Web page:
I saw a tweet earlier today from Jennifer Aaker, who’s a Professor of Marketing at Stanford’s Graduate School of Business, that linked to a paper she was a contributing author to: “Some key differences between a happy and a meaningful life.” When I clicked over to see the paper, it got me pretty excited or a couple of reasons.
The first, it’s going to be published in the Journal of Positive Psychology. It was during my senior year of undergrad when I first came across positive psychology — what I think is a rather brilliant subject. In fact, I was even a student member of the International Positive Psychology Association for a brief time. The second, the lead author: Roy Baumeister. During my time at the Institute of Transpersonal Psychology (now called, Sofia University), I remember reading a lot of articles by Baumeister. In fact, one of the papers I wrote on “transpersonal belongingness” relied on a paper by Baumeister.
Anyway, below is the abstract to the paper that Prof. Aaker linked to. If you find it interesting, I hope you take the time to read the whole journal article.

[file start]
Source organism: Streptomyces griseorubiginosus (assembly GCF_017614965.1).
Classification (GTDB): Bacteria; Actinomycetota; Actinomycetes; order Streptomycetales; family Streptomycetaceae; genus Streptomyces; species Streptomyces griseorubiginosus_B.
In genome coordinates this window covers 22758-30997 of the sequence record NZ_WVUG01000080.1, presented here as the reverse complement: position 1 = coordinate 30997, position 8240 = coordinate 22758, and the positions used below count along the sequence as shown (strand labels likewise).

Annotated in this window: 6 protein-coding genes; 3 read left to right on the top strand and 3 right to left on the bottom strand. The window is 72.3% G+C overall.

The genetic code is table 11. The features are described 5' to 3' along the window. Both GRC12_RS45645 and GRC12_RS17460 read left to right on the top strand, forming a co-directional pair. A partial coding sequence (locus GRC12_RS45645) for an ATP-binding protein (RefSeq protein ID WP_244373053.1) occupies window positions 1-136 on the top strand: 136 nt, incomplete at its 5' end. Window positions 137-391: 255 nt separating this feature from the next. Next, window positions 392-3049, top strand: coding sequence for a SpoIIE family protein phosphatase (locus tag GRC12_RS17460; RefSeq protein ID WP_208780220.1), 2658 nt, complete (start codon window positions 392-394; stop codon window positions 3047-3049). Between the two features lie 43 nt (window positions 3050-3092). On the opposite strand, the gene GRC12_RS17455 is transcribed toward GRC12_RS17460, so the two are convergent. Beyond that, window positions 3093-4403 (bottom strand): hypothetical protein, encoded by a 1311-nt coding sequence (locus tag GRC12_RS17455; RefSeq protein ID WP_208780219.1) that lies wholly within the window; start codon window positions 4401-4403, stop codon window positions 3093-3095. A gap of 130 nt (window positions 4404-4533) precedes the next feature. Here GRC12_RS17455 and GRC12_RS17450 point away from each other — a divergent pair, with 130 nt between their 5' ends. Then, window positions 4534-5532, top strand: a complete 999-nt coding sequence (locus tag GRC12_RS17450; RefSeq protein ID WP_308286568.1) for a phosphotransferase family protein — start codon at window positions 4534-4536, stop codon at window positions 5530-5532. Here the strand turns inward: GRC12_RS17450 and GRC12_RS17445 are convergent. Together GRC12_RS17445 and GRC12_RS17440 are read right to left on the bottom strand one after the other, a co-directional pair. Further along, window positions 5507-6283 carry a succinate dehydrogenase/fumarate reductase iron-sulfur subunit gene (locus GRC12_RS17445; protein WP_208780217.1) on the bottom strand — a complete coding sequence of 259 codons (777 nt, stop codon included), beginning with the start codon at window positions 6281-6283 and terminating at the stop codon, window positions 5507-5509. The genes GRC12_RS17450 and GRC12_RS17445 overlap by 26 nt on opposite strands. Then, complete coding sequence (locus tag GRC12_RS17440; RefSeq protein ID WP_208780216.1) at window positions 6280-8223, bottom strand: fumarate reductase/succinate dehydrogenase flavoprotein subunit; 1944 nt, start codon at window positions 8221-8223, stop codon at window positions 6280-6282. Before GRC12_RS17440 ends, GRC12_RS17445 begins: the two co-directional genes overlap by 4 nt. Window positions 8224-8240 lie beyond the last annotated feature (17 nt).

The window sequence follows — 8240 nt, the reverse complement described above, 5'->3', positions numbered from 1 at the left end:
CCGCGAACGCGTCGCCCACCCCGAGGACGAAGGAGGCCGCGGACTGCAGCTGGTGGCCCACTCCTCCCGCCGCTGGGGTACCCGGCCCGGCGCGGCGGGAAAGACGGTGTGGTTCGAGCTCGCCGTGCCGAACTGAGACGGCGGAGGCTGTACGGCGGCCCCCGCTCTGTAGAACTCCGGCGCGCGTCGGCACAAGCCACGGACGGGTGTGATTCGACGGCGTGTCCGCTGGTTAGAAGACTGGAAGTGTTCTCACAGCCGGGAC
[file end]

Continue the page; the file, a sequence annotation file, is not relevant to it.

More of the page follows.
Being happy and finding life meaningful overlap, but there are important differences. A large survey revealed multiple differing predictors of happiness (controlling for meaning) and meaningfulness (controlling for happiness). Satisfying ones needs and wants increased happiness but was largely irrelevant to meaningfulness. Happiness was largely present-oriented, whereas meaningfulness involves integrating past, present, and future. For example, thinking about future and past was associated with high meaningfulness but low happiness. Happiness was linked to being a taker rather than a giver, whereas meaningfulness went with being a giver rather than a taker. Higher levels of worry, stress, and anxiety were linked to higher meaningfulness but lower happiness. Concerns with personal identity and expressing the self contributed to meaning but not happiness. We offer brief composite sketches of the unhappy but meaningful life and of the happy but meaningless life.